Bring in somebody from the outside? Get serious. If you have a shot at the Super Bowl, as this team does, pulling in somebody off the street in December with no working knowledge of the players or scheme is hardly a solution.
No, unless LaFleur has seen a big red flag in daily interactions with Drayton, or if Drayton has disobeyed orders, then Drayton is still his best chance at turning this around, as bleak as things look after Sunday night. Plenty of fans might find it emotionally satisfying to see Drayton get sacked, but what’s LaFleur’s objective here? To make himself or others feel better in the short term? Or to actually make things better by January?
So it’s up to Drayton to keep things together through this disaster. If his players like and respect him, then there’s at least a chance he can turn things around so at least special teams aren’t a liability for the Packers. Because for much of this season this team has violated the first rule of special teams, which is the same as the old physician’s oath: First do no harm.
What harm did they do Sunday night? Here’s the rundown:
- The Packers allowed dynamic Jakeem Grant to return one punt for a 97-yard touchdown and another for 34 yards.
- They allowed kickoff returns of 42 and 40 yards, and a third that was the equivalent of another 40-yarder because Crosby knocked it out of bounds, giving the Bears the ball at their 40.
- In the first quarter, kickoff returner Malik Taylor inexplicably tried to a field a ball that was clearly headed out of bounds at the 5, and muffed it out of bounds.
- In the fourth quarter, Amari Rodgers muffed a punt off his face mask that the Bears recovered only to be bailed out by a Chicago penalty that had nothing to do with the catch.
- And Marquez Valdes-Scantling mishandled an onside kick late in the game that the Bears recovered.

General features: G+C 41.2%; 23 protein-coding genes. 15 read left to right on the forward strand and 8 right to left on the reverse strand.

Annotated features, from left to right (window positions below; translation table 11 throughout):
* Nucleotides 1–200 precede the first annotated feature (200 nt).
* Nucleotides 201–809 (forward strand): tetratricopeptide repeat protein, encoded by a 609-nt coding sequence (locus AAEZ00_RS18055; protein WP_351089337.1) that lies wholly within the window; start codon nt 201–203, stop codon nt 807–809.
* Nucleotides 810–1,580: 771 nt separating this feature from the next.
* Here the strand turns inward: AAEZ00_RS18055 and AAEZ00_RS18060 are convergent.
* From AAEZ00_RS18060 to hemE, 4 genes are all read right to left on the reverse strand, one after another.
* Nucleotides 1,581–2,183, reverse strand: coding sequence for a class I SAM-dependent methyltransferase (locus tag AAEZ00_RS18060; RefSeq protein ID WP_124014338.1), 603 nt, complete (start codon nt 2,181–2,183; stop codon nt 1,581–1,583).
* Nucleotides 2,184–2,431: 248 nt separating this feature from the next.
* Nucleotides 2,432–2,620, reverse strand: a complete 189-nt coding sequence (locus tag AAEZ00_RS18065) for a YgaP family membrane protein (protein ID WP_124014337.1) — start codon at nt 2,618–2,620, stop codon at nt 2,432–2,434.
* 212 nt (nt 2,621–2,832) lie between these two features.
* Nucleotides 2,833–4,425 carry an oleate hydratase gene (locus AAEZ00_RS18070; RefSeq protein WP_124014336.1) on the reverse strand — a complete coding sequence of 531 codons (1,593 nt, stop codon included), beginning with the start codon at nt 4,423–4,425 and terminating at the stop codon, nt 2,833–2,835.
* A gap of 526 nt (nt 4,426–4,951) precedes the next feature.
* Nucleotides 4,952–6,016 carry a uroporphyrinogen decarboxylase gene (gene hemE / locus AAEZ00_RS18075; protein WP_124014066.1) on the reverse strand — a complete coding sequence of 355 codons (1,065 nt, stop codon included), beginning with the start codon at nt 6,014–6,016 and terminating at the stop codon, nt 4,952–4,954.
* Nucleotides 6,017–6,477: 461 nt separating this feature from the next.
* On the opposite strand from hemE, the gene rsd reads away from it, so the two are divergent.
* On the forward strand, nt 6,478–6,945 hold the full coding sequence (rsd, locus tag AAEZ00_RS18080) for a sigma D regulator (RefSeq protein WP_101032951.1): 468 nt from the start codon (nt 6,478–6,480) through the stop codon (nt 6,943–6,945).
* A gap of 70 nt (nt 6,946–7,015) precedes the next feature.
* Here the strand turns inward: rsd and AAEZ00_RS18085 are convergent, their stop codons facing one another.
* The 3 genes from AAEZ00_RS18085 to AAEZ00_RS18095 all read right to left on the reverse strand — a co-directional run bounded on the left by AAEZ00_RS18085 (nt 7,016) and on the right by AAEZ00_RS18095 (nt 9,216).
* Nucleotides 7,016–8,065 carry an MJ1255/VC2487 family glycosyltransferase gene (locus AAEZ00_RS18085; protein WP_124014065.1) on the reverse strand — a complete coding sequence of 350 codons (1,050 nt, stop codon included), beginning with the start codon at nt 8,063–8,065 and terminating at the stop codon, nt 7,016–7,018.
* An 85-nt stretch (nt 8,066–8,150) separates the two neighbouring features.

So what can the Packers do at this late point in the season? Well, their return game is pretty much dead. They lost their most dynamic kickoff returner, Kylin Hill, to a season-ending ACL tear earlier in the year and have no one dynamic to replace him. Amari Rodgers has been a bust as a punt returner, and there are no good alternatives. So basically, their return game needs to just not give the ball away.
LaFleur said he’s spending enough time in practice on special teams. As offensive play caller, he spends much of his week putting together the game plan, but he might need to drop in on special teams meetings occasionally just to send a message to the players.
“On the bright side, I think our PAT-field goal operation has been much improved, that is on the bright side,” LaFleur said. “I think our coverage units have been solid most of the year, tonight they were not. You have to give Grant a lot of credit, the guy is a beast. … But certainly it’s not up to our standard.
"It’s never an excuse, (but) we lost some key special teams guys tonight. That’s just the reality. We’ve got to find guys to step into those roles, and we’ve got to execute better, bottom line. We’ve got to coach better, we’ve got to execute better.”
There was plenty of coach-speak in there. But LaFleur knows as well as anyone that a night like this in January could very well end the Packers’ season.